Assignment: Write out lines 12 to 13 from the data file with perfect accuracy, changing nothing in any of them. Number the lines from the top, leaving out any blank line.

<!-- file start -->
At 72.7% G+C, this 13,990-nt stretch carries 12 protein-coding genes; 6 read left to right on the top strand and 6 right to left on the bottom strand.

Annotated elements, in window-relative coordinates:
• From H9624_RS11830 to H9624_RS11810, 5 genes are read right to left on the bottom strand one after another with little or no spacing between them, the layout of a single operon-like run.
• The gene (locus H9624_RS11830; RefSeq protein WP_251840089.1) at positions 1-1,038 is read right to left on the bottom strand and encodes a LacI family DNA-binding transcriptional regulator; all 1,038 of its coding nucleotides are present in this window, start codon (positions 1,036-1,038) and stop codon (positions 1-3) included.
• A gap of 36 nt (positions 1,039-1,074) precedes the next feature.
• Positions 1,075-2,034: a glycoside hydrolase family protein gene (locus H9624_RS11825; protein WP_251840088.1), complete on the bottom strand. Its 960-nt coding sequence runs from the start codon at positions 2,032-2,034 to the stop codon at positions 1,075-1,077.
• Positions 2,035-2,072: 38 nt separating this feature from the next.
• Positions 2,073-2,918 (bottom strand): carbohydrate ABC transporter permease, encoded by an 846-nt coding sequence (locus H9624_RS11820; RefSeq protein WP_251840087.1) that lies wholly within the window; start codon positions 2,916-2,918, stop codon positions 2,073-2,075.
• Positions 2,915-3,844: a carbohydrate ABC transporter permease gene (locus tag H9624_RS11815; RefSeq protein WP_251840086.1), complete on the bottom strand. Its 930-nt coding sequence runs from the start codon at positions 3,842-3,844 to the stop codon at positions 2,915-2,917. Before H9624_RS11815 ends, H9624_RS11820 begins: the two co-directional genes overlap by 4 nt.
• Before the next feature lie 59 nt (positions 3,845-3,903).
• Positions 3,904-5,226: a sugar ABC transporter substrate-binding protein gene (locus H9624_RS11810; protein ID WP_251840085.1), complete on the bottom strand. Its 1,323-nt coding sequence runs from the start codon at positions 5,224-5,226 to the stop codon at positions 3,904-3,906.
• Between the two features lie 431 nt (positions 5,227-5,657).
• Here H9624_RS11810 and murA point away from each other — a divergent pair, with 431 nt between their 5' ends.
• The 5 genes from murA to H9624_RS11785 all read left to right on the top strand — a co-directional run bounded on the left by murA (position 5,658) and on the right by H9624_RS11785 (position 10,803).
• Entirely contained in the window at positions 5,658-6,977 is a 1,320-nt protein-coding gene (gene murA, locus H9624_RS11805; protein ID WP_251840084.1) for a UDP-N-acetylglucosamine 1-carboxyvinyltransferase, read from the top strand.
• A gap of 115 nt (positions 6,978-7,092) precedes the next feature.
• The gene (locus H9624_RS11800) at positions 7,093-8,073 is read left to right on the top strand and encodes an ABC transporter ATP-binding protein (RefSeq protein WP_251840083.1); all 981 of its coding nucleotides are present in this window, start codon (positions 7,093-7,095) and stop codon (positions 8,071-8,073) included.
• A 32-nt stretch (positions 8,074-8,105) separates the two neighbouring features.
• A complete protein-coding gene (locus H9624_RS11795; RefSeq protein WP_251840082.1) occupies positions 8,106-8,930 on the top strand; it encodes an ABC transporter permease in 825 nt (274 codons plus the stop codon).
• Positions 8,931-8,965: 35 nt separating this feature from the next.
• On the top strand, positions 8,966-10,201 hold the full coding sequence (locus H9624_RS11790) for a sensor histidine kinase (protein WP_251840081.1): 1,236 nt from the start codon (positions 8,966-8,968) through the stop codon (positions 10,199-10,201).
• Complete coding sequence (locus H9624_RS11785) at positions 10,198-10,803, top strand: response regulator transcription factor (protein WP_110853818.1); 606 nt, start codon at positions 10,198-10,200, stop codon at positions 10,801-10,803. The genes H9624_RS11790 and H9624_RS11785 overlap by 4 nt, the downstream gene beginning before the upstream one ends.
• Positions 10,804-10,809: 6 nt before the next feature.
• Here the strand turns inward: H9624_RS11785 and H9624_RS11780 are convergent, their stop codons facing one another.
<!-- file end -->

• Between the two features lie 431 nt (positions 5,227-5,657).
• Here H9624_RS11810 and murA point away from each other — a divergent pair, with 431 nt between their 5' ends.